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By Swami Harshananda

Vaitaraṇi (‘[the river] to be crossed’)

The purāṇas describe that those sinners who are destined to go to hell, have to cross this foetid river, full of blood, hairs and bones. While crossing it they are tormented terribly.

It is also the name of a cow that is donated to a brāhmaṇa during the antyeṣṭi (death-rites), which is supposed to help the soul of the dead to cross the river Vaitaraṇī.

A river in Kaliṅga (the modern Orissa State) has been called Vaitaraṇī. It is sometimes identified either with the river Mahānadī or the Betrani.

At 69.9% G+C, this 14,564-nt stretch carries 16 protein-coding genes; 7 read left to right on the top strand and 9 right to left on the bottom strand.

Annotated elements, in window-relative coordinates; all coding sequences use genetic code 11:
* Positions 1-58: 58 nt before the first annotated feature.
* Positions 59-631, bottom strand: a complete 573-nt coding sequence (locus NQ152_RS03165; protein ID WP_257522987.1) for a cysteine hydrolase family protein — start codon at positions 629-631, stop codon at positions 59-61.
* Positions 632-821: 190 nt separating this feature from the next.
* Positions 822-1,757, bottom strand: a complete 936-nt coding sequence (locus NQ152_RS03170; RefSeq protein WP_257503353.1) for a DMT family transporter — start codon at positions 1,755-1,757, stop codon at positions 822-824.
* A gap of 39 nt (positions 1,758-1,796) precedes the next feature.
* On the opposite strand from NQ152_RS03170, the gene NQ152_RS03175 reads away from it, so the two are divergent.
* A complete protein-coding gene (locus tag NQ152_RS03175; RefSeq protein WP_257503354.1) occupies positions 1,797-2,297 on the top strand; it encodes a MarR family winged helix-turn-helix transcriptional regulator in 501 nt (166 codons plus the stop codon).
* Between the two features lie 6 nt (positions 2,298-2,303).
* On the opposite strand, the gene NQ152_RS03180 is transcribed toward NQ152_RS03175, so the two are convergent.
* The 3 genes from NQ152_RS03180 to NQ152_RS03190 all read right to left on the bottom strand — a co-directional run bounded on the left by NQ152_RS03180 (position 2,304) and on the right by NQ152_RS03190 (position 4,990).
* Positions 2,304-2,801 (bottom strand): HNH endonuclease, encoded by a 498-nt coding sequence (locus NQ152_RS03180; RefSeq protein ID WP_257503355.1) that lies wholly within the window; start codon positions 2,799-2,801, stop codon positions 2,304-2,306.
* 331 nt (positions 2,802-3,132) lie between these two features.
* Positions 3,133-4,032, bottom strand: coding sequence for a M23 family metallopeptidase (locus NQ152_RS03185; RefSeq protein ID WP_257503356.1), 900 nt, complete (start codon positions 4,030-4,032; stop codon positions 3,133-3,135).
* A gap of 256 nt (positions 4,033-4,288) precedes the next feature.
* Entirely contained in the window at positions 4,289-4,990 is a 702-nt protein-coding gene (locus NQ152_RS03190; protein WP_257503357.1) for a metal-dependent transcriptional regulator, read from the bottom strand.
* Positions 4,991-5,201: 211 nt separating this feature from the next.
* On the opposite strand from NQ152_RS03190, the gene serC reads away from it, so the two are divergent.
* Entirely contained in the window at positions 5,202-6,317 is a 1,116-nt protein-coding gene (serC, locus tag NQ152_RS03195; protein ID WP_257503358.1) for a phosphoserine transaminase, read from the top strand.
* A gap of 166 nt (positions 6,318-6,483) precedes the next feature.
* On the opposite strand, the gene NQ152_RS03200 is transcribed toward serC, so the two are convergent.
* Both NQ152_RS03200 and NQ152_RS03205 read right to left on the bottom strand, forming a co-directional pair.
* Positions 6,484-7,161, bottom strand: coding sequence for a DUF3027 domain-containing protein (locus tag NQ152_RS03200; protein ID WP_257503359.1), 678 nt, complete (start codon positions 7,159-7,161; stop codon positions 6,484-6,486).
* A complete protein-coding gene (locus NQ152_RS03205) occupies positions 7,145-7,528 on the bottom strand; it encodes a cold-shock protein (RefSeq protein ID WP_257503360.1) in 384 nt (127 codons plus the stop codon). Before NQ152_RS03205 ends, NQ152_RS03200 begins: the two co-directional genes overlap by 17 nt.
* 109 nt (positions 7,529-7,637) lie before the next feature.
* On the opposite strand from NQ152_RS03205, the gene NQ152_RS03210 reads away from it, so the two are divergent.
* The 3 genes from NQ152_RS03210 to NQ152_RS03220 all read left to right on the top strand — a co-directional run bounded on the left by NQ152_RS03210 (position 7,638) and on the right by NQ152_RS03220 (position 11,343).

The ekādaśī of the dark fortnight of the month of Mārgaśīrṣā or Agrahāyaṇa (November/December) is called Vaitaraṇī. A special vrata (religious observance) called Vaitaraṇīvrata is observed on this day by worshipping a dark cow so that it will help the observer to cross the Vaitaraṇī River after death. This vrata has to be observed for one year in three periods of four months.


  • The Concise Encyclopedia of Hinduism, Swami Harshananda, Ram Krishna Math, Bangalore